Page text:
ATP Working Paper Series
Working Paper 05–01
The United States has continued to lead in developing new technologies and is the major source for new concepts in battery, fuel cell, and other budding technologies supporting the nation's energy and portable communications future. Asian and European companies, however, are developing the manufacturing expertise to commercialize many of these technologies.
In the area of advanced rechargeable batteries, and other areas as well, the Advanced Technology Program (ATP) has funded projects that were technically successful, but where the out-look for U.S. companies' becoming major commercial players in high-volume applications is not promising now. U.S. companies have opted out of many markets. ATP seeks to better understand the factors affecting commercialization of technology as a means of:
This study uses the case of lithium-ion (Li-ion) batteries to seek a better understanding of industry factors that affect the introduction of new rechargeable batteries and similar types of technologies into the marketplace.
Li-ion batteries power the devices of the digital revolution— including telephones, music players, digital cameras, and notebook computers. Today's typical mobile phone owes its size and weight reductions largely to the advent of the Li-ion rechargeable battery.
Over the past 10 years, the market for Li-ion systems has grown from their commercial introduction with minimal production in 1992 to over $3 billion in 2003. This technology sparked the expansion of cellular telephones and notebook computer applications. Production of Li-ion cells originally centered in Japan, but new manufacturers with significant production capability have now appeared in China and Korea .
U.S. researchers were once on the leading edge of key technical developments enabling the Li-ion battery systems in use today. The National Electronics Manufacturing Initiative (NEMI) roadmap studies recognized advanced rechargeable batteries as a critical component in the growth of portable electronic devices. The U.S. battery industry was aware of the importance of this emerging technology, but did not try to compete with stronger players overseas. In spite of the rapid growth of this important market segment, the United States has no large volume producers of this technology. There are several reasons for this.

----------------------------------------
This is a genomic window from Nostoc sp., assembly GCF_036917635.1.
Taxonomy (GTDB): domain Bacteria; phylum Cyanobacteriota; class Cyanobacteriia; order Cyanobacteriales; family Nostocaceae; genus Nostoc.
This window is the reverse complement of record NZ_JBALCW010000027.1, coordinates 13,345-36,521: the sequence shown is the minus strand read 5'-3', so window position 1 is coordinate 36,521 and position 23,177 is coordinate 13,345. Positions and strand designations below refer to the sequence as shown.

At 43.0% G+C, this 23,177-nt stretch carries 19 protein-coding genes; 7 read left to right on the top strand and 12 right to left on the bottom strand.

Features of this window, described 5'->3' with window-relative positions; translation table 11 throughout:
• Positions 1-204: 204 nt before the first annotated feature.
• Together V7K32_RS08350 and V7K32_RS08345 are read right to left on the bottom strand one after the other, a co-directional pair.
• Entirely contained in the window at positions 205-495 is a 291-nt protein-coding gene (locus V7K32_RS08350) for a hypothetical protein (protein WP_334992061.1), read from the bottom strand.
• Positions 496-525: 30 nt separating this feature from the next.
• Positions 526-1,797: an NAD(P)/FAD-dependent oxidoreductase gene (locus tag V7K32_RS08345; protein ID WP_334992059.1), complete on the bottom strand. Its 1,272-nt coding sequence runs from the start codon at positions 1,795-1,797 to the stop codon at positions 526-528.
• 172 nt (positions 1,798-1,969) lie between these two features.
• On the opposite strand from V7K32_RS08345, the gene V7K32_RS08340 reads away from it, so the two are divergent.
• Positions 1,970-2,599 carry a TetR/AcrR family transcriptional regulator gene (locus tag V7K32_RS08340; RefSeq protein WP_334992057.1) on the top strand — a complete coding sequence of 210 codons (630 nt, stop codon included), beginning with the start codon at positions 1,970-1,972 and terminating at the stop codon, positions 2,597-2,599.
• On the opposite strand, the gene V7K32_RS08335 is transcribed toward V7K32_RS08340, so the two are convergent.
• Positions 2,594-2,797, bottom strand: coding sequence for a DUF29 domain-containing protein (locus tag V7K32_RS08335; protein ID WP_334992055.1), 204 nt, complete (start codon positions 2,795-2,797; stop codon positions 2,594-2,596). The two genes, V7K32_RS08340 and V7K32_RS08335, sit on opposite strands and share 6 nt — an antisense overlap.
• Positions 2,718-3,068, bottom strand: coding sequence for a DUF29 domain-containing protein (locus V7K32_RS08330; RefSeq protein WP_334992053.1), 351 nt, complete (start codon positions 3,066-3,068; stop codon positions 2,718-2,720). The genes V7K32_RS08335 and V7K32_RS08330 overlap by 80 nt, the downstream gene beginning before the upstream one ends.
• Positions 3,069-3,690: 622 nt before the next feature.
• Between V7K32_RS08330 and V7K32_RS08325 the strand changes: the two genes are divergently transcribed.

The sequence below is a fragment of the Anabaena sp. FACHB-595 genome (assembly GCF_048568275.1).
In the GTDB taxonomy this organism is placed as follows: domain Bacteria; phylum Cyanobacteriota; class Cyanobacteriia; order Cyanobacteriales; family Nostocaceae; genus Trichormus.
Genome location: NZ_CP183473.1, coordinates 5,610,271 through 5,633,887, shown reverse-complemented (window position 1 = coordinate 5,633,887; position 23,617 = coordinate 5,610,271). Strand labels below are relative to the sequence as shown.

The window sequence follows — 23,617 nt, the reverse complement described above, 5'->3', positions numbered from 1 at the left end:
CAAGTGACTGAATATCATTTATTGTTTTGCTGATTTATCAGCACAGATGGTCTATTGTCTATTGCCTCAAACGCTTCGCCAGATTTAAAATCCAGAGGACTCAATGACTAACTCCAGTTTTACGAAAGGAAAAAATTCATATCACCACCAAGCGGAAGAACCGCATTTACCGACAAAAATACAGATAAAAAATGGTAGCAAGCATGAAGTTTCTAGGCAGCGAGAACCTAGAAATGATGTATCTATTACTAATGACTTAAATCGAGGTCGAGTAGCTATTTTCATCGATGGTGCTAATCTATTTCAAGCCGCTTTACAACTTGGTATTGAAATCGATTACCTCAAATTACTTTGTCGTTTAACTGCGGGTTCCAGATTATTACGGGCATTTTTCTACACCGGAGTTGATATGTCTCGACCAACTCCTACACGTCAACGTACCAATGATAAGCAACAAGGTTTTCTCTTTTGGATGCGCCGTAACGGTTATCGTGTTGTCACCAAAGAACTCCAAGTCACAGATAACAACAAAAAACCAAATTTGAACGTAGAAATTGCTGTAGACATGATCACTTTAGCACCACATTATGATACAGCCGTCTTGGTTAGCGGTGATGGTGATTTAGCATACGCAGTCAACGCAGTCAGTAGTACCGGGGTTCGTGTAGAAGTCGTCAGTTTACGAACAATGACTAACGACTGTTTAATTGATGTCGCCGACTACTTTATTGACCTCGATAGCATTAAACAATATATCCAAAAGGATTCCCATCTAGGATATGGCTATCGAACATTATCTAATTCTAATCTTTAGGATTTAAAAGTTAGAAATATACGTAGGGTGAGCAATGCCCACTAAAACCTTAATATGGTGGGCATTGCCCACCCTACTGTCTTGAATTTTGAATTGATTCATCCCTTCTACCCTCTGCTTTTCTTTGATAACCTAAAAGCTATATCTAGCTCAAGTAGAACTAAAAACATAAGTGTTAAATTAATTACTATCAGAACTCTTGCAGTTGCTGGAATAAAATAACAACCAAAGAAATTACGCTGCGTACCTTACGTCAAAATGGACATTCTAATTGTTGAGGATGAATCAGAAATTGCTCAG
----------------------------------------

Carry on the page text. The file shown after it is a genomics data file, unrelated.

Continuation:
Why are there no volume Li-ion manufacturers in the United States?
Factors Affecting U.S. Production Decision
Several East Asian countries, including China, South Korea, Taiwan, and Malaysia, as well as Japan, have internal structural advantages for domestic companies over what U.S. companies experience at home; these encourage commercialization of new technology. Some European countries have also developed such advantages, but Japan is the archetypical example. These structural advantages include:
American companies sometimes move production to East Asia to take advantage of government incentives or lower labor costs. This inevitably results in an eventual transfer of technology to the host countries—product as well as production technology. Batteries are only one example. Two others considered in this study were fuel cells and electronic chips and components. Fuel cells have a short window of opportunity to begin manufacture in the United States . Manufacture of electronic components, such as displays, will likely follow the course of IC chips and Li-ion batteries to Asia .
These factors should be kept in mind when ATP evaluates the likelihood that new battery and related technologies will be commercialized in the United States . These are the factors that have demonstrated the most leverage in U.S.-firm decision-making. Although Japan has lately been suffering economic malaise, it is a misperception that the advantages that Japan enjoyed though the 1980s no longer apply.
The United States still leads in developing new technologies and is the major source for new concepts in battery, fuel cell, and display technologies. The United States is an incubator for new technologies relating to the electronics industry, while the Asian and European companies develop the manufacturing expertise. There could be a tendency in the future for technological development to follow manufacturing in moving to East Asia as a natural consequence of Asian companies' development of manufacturing expertise.
Date created: July 21,
NIST is an agency of the U.S. Commerce Department